When any of these signs are noticed, the program encourages parents to “seize the moment” and talk “with” not “to” their children, listen more than speak and be non-accusatory.

For more detailed advice and a list of all the resources notMyKids provides, visit notMyKid.org.

Because the presentation was cut short, Montaño said they plan to reschedule the event, though no date has been set.

Photo by Mason Callejas

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The Sura team from Maricopa Wells earned second place in the state with their Future City idea. Submitted photo

Students from Maricopa Wells and Desert Wind Middle Schools 20+1 programs took home 16 awards at the Arizona Regional Future City competition at ASU on Saturday.  Teams from Maricopa Unified School District took second and third place.

The competition gave out a total of 34 student awards, with 16 of those going to MUSD students.

Maricopa Wells Middle School students earned a total of 12 awards. Team Sura finished second place in the state.
Awards also went to teams Purnea, Tiago, Novara, Liyong Kongjian and Schone Stadt.

Robyn Rice, one of the teachers in the 20+1 class at MWMS, said, “I was repeatedly stopped by engineers and Future City directors who told me how impressed they were with our students. The co-director of Future City Arizona said that our students were a ‘class act’ and every one of them impressed him with their intelligence and kindness. I am so proud to be their teacher and watch their success.”

Joseph Szoltysik, one of the teachers in the MWMS 20+1 class, said, “It’s always rewarding to watch your students succeed at something they’ve worked so hard to attain.  I couldn’t be more proud of all MWMS students.”

Desert Wind Middle School students earned a total of four awards. Team Jakarta finished in third place in the state of Arizona. The team of La Perla Renacida also earned an award.

Jennifer Szoltysik, one of the teachers in the 20+1 class at DWMS said, “We are very proud of all of the Future Cities participants from Desert Wind Middle School. They worked extremely hard over the last four months and represented both the school and the district well. It’s always exciting as a teacher to see the students’ work showcased at such a prestigious event.”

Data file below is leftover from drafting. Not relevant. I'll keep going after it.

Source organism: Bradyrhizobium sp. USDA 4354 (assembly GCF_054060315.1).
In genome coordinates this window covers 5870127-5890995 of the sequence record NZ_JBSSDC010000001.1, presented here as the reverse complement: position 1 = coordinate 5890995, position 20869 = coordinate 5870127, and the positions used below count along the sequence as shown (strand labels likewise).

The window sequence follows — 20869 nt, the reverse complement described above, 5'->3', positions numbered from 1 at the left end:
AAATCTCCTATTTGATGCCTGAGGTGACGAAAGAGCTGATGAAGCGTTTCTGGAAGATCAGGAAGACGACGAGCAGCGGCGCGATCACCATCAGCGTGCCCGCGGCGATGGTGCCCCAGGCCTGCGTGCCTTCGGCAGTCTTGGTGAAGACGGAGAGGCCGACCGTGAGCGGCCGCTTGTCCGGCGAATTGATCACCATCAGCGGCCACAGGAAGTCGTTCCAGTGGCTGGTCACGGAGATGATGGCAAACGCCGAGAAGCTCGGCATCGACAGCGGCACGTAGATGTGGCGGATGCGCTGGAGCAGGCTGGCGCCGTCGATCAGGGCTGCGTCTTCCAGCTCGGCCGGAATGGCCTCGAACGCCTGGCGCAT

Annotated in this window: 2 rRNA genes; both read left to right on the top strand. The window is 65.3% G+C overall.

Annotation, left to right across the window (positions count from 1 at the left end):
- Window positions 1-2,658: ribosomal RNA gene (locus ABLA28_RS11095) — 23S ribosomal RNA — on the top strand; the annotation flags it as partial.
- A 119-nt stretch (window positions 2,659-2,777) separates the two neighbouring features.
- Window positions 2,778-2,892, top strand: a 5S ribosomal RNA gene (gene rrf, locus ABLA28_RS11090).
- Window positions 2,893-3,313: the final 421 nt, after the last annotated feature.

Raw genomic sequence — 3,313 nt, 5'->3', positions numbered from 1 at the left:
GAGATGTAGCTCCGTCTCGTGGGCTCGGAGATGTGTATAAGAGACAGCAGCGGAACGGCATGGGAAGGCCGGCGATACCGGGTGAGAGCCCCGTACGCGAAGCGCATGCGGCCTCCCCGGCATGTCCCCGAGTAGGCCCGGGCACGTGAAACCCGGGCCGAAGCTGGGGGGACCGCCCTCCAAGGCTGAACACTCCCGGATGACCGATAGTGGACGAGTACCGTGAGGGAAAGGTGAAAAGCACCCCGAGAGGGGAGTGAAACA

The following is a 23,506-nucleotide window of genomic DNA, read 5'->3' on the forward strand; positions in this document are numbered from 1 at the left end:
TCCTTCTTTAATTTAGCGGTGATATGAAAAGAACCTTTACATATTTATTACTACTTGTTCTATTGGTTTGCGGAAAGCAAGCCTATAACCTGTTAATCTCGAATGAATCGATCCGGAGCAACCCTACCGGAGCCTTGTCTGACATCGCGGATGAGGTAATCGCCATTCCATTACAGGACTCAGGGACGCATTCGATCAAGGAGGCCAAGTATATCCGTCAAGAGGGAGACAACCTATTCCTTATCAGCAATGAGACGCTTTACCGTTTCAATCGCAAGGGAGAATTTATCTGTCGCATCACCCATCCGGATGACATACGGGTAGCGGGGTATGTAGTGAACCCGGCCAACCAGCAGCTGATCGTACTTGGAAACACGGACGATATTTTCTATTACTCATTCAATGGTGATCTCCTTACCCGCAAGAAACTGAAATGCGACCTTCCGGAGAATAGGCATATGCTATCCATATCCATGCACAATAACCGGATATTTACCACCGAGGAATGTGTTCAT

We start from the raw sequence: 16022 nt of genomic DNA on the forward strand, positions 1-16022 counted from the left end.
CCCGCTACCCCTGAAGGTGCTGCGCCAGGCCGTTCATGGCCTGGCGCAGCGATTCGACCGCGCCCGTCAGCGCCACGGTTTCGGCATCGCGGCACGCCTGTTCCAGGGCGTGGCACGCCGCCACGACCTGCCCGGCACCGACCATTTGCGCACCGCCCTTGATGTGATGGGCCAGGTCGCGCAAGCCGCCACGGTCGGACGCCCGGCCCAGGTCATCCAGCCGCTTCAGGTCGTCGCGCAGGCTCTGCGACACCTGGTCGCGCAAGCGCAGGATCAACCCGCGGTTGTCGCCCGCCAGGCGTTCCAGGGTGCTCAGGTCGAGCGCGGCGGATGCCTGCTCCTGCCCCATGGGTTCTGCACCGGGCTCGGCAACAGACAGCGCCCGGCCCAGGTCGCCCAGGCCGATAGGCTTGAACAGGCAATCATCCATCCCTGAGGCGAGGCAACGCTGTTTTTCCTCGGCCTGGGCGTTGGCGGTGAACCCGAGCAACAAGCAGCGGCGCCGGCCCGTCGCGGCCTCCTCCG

Eight teams from Maricopa Wells Middle School and eight teams from Desert Wind Middle School traveled to ASU to compete in the Arizona Regional Future City competition. The teams had to complete a virtual computer model of a city, write a research essay around this year’s theme of Public Spaces, build a scaled model of their city, and create a 5-7 minute presentation about their city. The teams competed at the school level to earn their place in the top 8 that advanced to the state competition at ASU.

Maricopa Wells Middle School Winning Teams
Presenters: Alyson Bowen, Emma Schrader, Zeah Zimpleman
Project Manager: Kaden Rogers, Alternate: Arianna Vargas
2nd Place in Arizona
Innovative Use of Infrastructure

Presenters: Anabelle Dayley, Megan Hahn, Erin Hildick
Project Manager: Nicholas Perez, Alternate: Shyanne Price
Best Computer Model
Best Team Effort
Walton Sustainable Community Award
Excellence in the Use of Building Materials

Presenters: Alondra Garfias, Maverick Miller, Joseline Nowell
Project Manager: Alexander Grace, Alternate: Trenton Redwanc
Walton Sustainable Community Award
Architectural Excellence Award

Schone Stadt
Presenters: Brenna Fitzpatrick, Victoria Richardson, Morgan Witte
Project Manager: Charlee Hyde, Alternate: Robert Hahn
Best Scaled Model
Rich Goewey Community Awareness

Presenters: Joseph Abel, Joshua Kulinowski, Rylee Tarcola
Project Manager: Taryn Meyers, Alternate: Savannah Wade
Best Team Presentation

Liyong Kongjian
Presenters: Elena Antunez, Rori Gosiak, Bailey Rigby
Project Manager: Dylan Hahn, Alternate: James Couts
Award of Distinction

Desert Wind Middle School Winning Teams
Presenters: Isabella Ebner, Kian Pack, Jaden Pyle
Project Manager: Blake Fullmer, Alternate: Emmy Balgaard
3rd Place in Arizona
Best Multimodal Transportation System
Walton Sustainable Community Award

La Perla Renacida
Presenters: Kendahl Belmore, Kylie Myers, Janie Pyle
Project Manager: Ryan Nguyen, Alternate: Nathan Shearer
Best Use of Water and Environmental Resources.